David Fair: That is Della DePietro and she serves as Ann Arbor Township Treasurer and as the township's representative on the Seven Community Washtenaw Regional Resource Recovery Authority. For more information on the topic again, go to our website at WEMU dot org. Issues of the Environment is produced in partnership with the office of the Washtenaw County Water Resources Commissioner. And you hear it every Wednesday. I'm David Fair, and this is your community NPR Station, Eighty-Nine One WEMU FM and WEMU HD-One Ypsilanti.
Washtenaw County Launches Recycling Bin Audits
Last year, the Washtenaw Regional Resource Management Authority won a $200,000 grant to improve the quality of our recycling stream. The grant is funded by the Michigan Department of Environment, Great Lakes and Energy (EGLE) and the national nonprofit The Recycling Partnership. It builds on the success of Michigan’s national award-winning “Know It Before You Throw It” recycling education campaign that EGLE launched last year.
The campaign kicked off on Monday, June 21st in WRRMA’s seven local government members (Ann Arbor Charter Township, Pittsfield Charter Township, Scio Township, Ypsilanti Charter Township, and the cities of Dexter, Saline and Ypsilanti).
Trained staff will conduct four quick-glance field inspections of curb-side recycling carts at single family homes. “Oops” tags will provide direct feedback to residents about any contamination of materials in their carts.
If something in the recycling cart does not belong there, an orange “oops” tag will be left behind with feedback on how to fix it. If it happens again, a red “oops” tag with feedback will be left, and the recycling cart will not be emptied. Fix the problem and remove the tag and your recycling will be picked up on the next scheduled date.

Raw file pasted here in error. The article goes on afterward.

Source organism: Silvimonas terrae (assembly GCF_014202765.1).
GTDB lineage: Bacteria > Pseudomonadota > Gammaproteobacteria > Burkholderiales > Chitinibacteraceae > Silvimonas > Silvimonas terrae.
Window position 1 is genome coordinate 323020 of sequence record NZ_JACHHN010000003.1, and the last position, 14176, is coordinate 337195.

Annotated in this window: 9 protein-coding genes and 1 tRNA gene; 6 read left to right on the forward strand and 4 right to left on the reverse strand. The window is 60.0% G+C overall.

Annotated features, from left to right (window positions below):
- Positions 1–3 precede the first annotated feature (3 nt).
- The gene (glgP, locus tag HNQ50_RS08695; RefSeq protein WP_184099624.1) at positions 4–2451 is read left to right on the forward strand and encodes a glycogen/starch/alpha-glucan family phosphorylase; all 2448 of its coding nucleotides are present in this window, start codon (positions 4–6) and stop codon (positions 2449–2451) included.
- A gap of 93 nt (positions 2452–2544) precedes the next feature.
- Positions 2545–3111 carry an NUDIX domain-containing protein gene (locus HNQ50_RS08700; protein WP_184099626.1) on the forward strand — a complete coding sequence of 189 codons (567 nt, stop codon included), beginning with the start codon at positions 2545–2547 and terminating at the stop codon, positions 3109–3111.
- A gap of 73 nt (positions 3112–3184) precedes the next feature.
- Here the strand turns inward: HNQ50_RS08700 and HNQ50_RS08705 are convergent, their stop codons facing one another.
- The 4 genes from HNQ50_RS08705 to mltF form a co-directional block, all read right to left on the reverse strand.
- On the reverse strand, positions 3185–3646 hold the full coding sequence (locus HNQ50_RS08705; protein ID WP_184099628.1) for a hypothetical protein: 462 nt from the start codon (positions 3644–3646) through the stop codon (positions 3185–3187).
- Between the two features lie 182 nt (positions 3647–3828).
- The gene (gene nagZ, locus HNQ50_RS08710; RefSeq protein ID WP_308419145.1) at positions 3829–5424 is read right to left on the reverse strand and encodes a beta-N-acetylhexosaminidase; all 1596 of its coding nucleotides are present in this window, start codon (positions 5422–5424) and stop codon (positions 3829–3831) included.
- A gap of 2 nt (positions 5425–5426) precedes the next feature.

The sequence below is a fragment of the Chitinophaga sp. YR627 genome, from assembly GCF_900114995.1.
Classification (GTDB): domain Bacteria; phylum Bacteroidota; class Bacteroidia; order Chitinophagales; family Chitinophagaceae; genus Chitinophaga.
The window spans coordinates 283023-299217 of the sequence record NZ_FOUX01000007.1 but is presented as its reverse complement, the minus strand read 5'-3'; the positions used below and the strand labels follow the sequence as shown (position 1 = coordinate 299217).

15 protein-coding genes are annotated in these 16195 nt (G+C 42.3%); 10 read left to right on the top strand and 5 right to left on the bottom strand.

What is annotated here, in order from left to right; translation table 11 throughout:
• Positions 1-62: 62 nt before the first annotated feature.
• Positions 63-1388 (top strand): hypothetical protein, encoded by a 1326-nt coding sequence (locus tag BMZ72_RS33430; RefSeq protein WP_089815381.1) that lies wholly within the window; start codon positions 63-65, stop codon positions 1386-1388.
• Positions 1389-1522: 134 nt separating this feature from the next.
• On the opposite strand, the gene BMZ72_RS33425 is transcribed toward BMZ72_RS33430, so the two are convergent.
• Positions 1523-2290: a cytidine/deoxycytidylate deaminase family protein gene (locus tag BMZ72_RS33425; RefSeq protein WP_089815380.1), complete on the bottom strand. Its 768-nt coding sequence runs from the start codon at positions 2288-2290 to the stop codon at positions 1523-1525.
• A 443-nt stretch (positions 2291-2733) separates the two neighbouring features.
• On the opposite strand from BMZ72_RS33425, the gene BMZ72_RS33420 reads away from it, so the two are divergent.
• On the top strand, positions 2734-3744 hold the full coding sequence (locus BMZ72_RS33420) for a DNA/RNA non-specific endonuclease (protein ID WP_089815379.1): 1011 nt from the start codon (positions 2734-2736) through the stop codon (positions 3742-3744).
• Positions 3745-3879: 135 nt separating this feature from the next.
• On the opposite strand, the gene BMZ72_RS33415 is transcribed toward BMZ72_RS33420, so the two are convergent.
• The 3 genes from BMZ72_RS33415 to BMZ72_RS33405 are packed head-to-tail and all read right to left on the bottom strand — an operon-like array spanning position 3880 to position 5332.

EGLE research shows that the campaign is very useful for residents to learn how to properly recycle. For example, EGLE found that 50% of Michigan residents mistakenly believe they can recycle plastic bags in curbside recycling, and 76% are unaware that failing to rinse and empty items before putting them in the recycling bin poses a risk of contaminating everything in the bin.
For more information about the program, what can be recycled, or to find alternate locations for hard-to-recycle materials, visit WRRMA’s website at www.wrrma.org or call the recycling hotline at (734) 222-3920.
Michigan is investing in both local recycling systems and manufacturers who use recycled materials through the Renew Michigan Fund. The goal is to increase recycling in Michigan to 30% by 2025.
EGLE-commissioned research shows that education is key for residents to learn how to properly recycle. For example:
- 50% of Michigan residents mistakenly believe they’re allowed to recycle plastic bags in their curbside recycling, which is prohibited by most municipalities.
- 76% of Michiganders are unaware that failing to rinse and dry items before putting them in the recycling bin poses a risk of contaminating everything in the bin.
- Michigan recycles more than 90% of bottles and cans, but bottles and cans represent only 2% of all the waste Michiganders recycle every year. Almost 53% of the state’s municipal solid waste goes to landfills instead of recycling facilities.